✏️ Ellie Agu Benson
The rainbow is a universal symbol of hope but the symbol has developed a new meaning in the face of the COVID pandemic. It now represents our solidarity with the NHS staff and other key workers who are helping the country weather the crisis. However, this use of the six coloured rainbow, for some in the LGBTQI community, is concerning.
Pre COVID, the rainbow had a different connotation. The image represented a celebration of diversity, created for the gay community by the artist Gilbert Baker in 1979 where each colour has an intrinsic meaning. The popularised image previously served the LGBTQI community in celebrating diversity, covering floats and waved on flags during Gay Pride month. But now the flag decorates windows and footpaths for the NHS, where children’s paintings make a fun spotting game for dog walkers. This has led to a growing concern that the recycling of the symbol will lead to a deterioration of identity for the LGBTQI community in pandemic time and probably well after.
The adoption of the NHS rainbow actually comes from a misconception. The rainbow badge first widely seen on Matt Hancock during a nation briefing was not originally intended to foster solidarity. In fact, the badges produced by BMI were to be worn by NHS staff to show that they are safe to confide in about gender issues. This is an issue specific to the LGBT+ community. However, the misnceived badge was quickly adopted as a symbol of hope for the nation, with children in numerous households encouraged to paint rainbows to busy themselves in quarantine and hang them in windows. At the same time, the government hastily rebranded the rainbow as the symbol of the pandemic.
Although the government’s choice of symbols may not be the most pressing matter on ministers’ minds whilst tackling COVID, for a proportion of the population it is offensive. Companies selling rainbow flags for Pride have now rebranded them as NHS rainbows and the rainbow painted buses are identical to those celebrating the LGBTQI community. This is a kick in the teeth to some when the rainbow previously championed an already underrepresented community.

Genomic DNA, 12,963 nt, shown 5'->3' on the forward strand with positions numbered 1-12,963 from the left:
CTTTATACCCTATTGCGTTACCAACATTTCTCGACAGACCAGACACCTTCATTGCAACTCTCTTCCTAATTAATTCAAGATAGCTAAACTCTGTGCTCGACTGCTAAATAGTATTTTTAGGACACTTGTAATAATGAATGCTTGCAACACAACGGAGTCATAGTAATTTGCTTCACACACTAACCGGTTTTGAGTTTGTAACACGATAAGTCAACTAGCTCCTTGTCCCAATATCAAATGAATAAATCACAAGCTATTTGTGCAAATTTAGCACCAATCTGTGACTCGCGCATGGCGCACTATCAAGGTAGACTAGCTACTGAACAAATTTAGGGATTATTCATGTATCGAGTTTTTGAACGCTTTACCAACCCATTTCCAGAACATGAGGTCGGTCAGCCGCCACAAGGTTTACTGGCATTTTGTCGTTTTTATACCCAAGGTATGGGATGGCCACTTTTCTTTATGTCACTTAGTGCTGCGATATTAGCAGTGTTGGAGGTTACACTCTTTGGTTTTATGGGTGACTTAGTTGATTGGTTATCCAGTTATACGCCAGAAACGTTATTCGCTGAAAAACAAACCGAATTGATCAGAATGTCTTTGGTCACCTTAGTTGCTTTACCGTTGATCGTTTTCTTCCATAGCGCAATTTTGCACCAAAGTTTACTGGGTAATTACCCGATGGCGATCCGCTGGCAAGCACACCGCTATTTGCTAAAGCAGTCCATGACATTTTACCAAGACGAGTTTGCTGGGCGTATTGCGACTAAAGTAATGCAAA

The rainbow carries different meanings for different people. However, after the pandemic, the use of the rainbow will become even more conflicted. If the COVID pandemic ends it does not mean that our gratitude to NHS workers should die. We should continue to recognise them as national heroes and most likely with the six coloured rainbow. But then how will the LGBTQI community reclaim their symbol.
When lockdown controls permit public gatherings in the future and Gay Pride is celebrated, will rainbow decked buses and street signs conjure up sentiments of thanks to the NHS instead? This will weaken the identity of the gay community. Regardless of the fact that no one can own the rainbow, two large and worthy social movements sharing the same symbol is problematic.
The difficulties that lie within hospitals may be far greater. Patients wishing to seek out support regarding gender issues may be discouraged; a doctor wearing a rainbow badge could be showing solidarity to other NHS staff or could be a safe confidant. This confusion may deter many from opening up about their issues in the fear that they are confiding in the wrong person. This would have a huge impact on the mental health of these patients as suppressing problems like gender dysphoria has been shown to increase depression and suicidal thoughts. Therefore the rash decision to adopt the rainbow in a bid to support the NHS, whilst a symbol with many meanings, may be more damaging than imagined.
Some in the LGBTQI community have started a petition to reclaim the LGBT+ rainbow that is “erasing queer history”. Bella Hughes, the 16-year-old who started the petition, told Forbes that all supporters of the campaign “love and respect” NHS workers, The problem lies in that “there are some homophobic people flying the symbol, which we used and we have fought to be able to use, claiming that it isn’t our symbol.” However, the campaign could be misinterpreted as dismissing/belittling the work of doctors and nurses. This may be the judgement passed by many of the public if the campaign is successful.
It is undeniable that both of these causes should be celebrated but that using the same symbol is controversial. Even if the flag is changed, the damage may already be done. Many people will continue to associate the rainbow flag with NHS workers and others may gloss over the reasoning behind the shift and feel anger towards the LGBTQI community. This would not provide a sound resolution to the problem.
It should be noted by ministers in the future that symbols should not be rebranded and endorsed in a hurry- even in a pandemic, as there are lasting social implications. Just as the solidarity for NHS workers is integral in the pandemic, so is the identity of the LGBTQI community. Therefore a degree of caution should be taken going forward to prevent two noteworthy causes clashing under the same symbol.
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